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A Medical Perspective: What are fibroids and what to do with them 

I encounter many people who have fibroids. In fact I come across many people with many fibroids! 

What are fibroids? 

Fibroids are benign growths that are found in the womb muscle. They vary in their size and position in the womb and can be single or multiple. 

Some fibroids grow up to 25 or even 30 cm in size, but it’s not only their size that matters, but their position in the womb too. Small fibroids found on the inside of the womb cavity (think of it like a grape on a stalk) can cause a lot of problems – even if they are very small. While bigger fibroids that sit on the outside of the womb are often not a problem. Fibroids can cause irregular, heavy and prolonged bleeding, pregnancy loss and problems with embryo implantation during fertility treatment.  

Fibroids that are larger in size, can cause issues by putting pressure on other organs like the bladder (making you want to pass urine more often) or the bowels, causing constipation. 

Some patients can press on their fibroids and wobble them (we don’t recommend doing this…) and fibroids can actually move about with exercise or sex which can cause an uncomfortable sensation. 

What to do with fibroids?  

Most people with fibroids don’t require any sort of treatment. I only recommend treating them if they are causing problems. There are many types treatment including medication and surgery. Some medicines will be non-hormonal and taken only during the person’s period, whilst hormonal treatment can be useful for many fibroids and patients too. 

Unfortunately, there’s no tablet or medication that will take fibroids away permanently (if only!). Some medication is used to shrink fibroids before surgery but can only be used for a limited amount of time.

What about fibroid surgery?

Fibroids that sit inside the womb cavity (the technical term is sub-mucous fibroids) can be removed by a vaginal approach, so there’s no skin cuts. The medical term for this procedure is ‘Trans-cervical resection of Fibroid’ (TCRF). It is performed under sedation or general anesthetic and it takes around 30 minutes. Post-operatively patients may have some cramping discomfort that settles with paracetamol or ibuprofen. If the fibroid is quite big then two operations may be necessary, but this is quite uncommon.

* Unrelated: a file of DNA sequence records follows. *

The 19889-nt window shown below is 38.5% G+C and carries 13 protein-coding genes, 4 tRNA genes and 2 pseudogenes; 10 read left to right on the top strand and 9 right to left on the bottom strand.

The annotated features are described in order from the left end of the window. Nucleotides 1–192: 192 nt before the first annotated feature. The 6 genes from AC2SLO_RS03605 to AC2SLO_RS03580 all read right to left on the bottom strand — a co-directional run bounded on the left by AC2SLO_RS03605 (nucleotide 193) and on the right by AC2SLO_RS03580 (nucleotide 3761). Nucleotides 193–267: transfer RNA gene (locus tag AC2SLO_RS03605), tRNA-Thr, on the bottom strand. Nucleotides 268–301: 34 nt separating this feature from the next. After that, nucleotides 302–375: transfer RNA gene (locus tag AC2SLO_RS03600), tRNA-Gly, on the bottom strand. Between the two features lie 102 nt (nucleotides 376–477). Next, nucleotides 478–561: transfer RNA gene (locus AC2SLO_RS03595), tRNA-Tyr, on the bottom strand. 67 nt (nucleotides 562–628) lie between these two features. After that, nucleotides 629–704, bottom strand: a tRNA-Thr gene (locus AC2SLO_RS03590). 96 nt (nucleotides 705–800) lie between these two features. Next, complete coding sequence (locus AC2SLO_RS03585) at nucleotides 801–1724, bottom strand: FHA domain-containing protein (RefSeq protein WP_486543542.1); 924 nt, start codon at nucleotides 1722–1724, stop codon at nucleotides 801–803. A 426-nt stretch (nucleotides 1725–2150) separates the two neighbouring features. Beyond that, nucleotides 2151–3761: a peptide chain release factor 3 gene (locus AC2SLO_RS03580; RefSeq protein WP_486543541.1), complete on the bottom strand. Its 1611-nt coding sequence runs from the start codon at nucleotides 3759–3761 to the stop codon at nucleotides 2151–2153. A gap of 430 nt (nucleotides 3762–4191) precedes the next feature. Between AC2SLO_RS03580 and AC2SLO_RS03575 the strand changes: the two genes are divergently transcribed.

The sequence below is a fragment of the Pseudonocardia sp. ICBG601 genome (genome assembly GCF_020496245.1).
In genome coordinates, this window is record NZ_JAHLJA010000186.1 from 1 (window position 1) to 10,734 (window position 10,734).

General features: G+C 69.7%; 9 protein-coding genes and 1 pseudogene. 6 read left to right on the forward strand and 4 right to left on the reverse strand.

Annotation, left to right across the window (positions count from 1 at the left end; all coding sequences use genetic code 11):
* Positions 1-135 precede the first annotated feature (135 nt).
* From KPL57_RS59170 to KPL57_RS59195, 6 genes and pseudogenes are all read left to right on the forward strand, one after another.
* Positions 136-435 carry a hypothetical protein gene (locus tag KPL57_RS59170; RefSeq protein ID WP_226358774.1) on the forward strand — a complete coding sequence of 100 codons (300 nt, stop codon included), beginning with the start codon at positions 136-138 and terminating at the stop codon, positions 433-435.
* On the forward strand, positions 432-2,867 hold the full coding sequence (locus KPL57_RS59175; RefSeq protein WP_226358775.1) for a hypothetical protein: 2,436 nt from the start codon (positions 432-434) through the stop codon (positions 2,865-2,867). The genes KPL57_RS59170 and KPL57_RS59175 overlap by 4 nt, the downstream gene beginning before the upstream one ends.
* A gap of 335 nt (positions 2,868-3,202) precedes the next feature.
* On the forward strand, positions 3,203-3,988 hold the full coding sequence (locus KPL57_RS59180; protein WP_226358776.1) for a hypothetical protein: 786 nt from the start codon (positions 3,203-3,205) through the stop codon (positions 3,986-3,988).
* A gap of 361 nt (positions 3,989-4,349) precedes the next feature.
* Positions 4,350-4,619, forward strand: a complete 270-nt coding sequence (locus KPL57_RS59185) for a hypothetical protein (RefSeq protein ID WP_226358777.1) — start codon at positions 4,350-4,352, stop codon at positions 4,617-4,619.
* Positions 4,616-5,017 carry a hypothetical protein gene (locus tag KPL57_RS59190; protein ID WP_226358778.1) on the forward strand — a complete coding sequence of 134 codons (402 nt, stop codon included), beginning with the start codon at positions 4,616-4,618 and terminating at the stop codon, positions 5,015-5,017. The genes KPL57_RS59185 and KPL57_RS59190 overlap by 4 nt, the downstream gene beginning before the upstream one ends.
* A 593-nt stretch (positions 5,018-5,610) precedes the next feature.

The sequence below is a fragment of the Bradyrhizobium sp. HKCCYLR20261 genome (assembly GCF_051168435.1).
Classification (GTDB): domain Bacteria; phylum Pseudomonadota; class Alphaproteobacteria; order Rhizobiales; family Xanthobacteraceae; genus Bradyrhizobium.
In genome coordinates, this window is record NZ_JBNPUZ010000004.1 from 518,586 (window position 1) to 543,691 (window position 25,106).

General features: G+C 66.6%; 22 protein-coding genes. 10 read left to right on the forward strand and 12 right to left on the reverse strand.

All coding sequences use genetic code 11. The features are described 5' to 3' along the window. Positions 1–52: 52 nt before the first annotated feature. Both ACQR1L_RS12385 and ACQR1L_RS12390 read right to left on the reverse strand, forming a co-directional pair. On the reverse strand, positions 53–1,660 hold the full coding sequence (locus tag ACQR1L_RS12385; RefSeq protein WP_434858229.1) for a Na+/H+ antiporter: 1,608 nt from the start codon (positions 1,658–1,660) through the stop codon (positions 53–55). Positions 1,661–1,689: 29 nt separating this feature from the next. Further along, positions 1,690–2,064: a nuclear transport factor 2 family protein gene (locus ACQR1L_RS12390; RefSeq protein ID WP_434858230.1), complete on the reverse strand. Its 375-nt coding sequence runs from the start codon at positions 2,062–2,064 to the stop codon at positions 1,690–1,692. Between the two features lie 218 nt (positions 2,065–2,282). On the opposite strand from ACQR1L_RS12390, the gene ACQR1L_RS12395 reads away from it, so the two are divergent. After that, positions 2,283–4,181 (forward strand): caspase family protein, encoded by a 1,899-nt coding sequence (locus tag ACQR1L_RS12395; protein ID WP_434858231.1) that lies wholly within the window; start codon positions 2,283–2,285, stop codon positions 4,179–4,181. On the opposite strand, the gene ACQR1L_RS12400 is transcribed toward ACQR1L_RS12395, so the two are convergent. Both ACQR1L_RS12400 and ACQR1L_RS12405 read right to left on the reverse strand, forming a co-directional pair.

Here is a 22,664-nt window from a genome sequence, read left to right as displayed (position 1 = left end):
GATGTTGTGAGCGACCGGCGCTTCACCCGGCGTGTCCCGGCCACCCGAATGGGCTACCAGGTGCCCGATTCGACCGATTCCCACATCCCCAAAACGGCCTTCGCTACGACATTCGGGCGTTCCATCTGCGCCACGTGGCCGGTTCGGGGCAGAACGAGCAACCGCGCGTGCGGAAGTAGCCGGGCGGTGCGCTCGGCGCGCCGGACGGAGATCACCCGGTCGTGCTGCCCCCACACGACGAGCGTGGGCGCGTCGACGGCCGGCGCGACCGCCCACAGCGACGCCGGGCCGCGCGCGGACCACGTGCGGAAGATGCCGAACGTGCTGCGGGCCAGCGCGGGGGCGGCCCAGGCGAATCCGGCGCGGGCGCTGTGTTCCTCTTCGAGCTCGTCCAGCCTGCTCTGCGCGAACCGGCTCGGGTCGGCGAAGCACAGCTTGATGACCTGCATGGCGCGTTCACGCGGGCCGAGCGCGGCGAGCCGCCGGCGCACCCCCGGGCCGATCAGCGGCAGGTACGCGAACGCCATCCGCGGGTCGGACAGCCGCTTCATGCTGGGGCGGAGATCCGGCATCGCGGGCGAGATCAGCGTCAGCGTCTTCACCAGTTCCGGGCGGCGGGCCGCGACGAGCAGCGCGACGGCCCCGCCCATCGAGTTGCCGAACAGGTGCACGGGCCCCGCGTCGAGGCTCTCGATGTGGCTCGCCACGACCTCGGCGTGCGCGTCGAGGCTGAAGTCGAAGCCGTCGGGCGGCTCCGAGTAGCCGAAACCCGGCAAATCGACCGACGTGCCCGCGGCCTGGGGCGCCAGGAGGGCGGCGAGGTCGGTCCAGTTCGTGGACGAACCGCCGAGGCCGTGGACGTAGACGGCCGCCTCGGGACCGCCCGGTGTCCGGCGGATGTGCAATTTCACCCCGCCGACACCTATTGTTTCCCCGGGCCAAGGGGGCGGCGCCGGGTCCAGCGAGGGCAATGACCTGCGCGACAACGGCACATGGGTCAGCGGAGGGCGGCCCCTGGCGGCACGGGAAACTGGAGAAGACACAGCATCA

If the fibroids are on the outside (sub-serous) or in the in the middle of the muscle (intra-mural) then removing them needs to be done through from above (so skin incisions are necessary). The choice is either via a keyhole approach (laparoscopic) or an open operation (for example like a caesarean section incision).  

If there aren’t too many fibroids found, and they’re not too big then a keyhole procedure can be done. The surgery will take longer but your recovery is much quicker and is a lot less painful afterwards.  However, if you have very large or multiple fibroids then it is normal to need a larger skin incision. This can normally be done quite low down in your abdomen so it can be hidden as much as possible.

Get in touch with us today!

If you are worried about fibroids and want to talk through investigations and treatment, feel free to reach out to your Fertifa care advisor. We’d love to hear from you and help you if we can.

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